The story of the troubled American poet Sylvia Plath (Gwyneth Paltrow) from 1956 when she meets the poet Ted Hughes (Daniel Craig) who she would marry to her eventual suicide in 1963. Directed by Christine Jeffs, the film bypasses many of the mistakes made by movie bios who attempt to cram an entire life in two hours of film. Instead, it concentrates on an 8 year period focusing in on her relationship with Hughes and the slow deterioration of her psyche. Paltrow is very good here in a subtle performance of a slow descent into madness, no "snake pit" histrionics here. The film could have used more of Plath the writer, we don't get as much sense of the poet and her passion for poetry as we should. Granted that may not be as cinematic as going crazy but it would have helped us understand Plath more. 3 years before becoming James Bond, Craig is in fine form as the poet unable to cope with his wife's illness. There's a nice underscore by Gabriel Yared. With Blythe Danner, Michael Gambon and Jared Harris.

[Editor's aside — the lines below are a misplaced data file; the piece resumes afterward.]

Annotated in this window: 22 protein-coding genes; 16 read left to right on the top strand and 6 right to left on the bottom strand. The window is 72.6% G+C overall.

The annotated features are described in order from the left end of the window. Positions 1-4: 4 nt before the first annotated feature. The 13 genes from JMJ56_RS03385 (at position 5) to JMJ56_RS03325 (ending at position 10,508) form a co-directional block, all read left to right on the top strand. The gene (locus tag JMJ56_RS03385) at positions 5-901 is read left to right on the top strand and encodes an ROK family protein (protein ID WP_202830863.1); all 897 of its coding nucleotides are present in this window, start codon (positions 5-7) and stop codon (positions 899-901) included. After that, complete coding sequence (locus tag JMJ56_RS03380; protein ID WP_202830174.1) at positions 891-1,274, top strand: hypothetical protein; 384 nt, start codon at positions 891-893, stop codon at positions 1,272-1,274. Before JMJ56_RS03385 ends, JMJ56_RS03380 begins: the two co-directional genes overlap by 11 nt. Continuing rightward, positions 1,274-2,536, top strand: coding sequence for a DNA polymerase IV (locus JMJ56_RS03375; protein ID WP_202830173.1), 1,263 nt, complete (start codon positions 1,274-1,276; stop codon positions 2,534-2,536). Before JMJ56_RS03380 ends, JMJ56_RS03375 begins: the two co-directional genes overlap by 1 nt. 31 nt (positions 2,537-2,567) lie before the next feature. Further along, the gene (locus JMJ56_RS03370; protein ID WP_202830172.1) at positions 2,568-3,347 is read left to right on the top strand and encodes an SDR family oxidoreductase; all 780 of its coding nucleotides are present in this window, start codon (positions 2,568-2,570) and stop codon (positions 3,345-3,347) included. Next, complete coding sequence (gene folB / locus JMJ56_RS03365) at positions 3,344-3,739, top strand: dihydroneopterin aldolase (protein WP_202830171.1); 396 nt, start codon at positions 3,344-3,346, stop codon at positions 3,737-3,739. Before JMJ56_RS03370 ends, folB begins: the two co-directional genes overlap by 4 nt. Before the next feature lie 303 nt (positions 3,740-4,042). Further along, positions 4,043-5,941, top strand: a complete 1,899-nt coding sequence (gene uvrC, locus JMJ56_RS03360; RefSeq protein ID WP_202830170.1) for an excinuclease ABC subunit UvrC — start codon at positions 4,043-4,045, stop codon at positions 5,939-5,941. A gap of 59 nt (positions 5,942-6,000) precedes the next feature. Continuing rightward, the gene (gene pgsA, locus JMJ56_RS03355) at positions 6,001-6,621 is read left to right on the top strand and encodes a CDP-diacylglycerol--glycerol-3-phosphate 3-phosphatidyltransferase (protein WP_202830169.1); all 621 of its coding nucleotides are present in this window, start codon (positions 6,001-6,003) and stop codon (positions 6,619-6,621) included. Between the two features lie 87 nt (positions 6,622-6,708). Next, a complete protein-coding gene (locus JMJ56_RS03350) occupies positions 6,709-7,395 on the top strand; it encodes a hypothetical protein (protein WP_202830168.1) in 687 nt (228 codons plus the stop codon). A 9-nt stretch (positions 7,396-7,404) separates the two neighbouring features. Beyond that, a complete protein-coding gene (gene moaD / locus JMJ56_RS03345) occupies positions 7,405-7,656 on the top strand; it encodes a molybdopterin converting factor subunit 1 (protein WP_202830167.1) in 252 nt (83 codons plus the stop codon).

To avoid his uncle's (Robert Morley) interference, a mild mannered British gentleman (Kenneth More) travels to the American West to sell guns to the local population. Instead, he finds himself mistaken for a gunslinger and appointed as the sheriff in order to stop a range war between two feuding cattle ranchers. Directed by Raoul Walsh, this wan comedy western has a big problem ..... it's not funny! The screenplay could have used a little more wit or at least, poked a little fun at the genre. With a little tweaking, it could have played out as a straight western and it might have played better that way. Kenneth More and a miscast Jayne Mansfield have zero chemistry in roles that Bob Hope and Jane Russell could have sailed through easily. The movie was filmed in Spain, Otto Heller( PEEPING TOM) did the cinematography, but it may as well have been shot on the Fox back lot for all the advantage it makes of the location. Mansfield sings three songs but her singing voice is dubbed by Connie Francis. Originally intended as a vehicle for Clifton Webb. With Henry Hull, Bruce Cabot and William Campbell.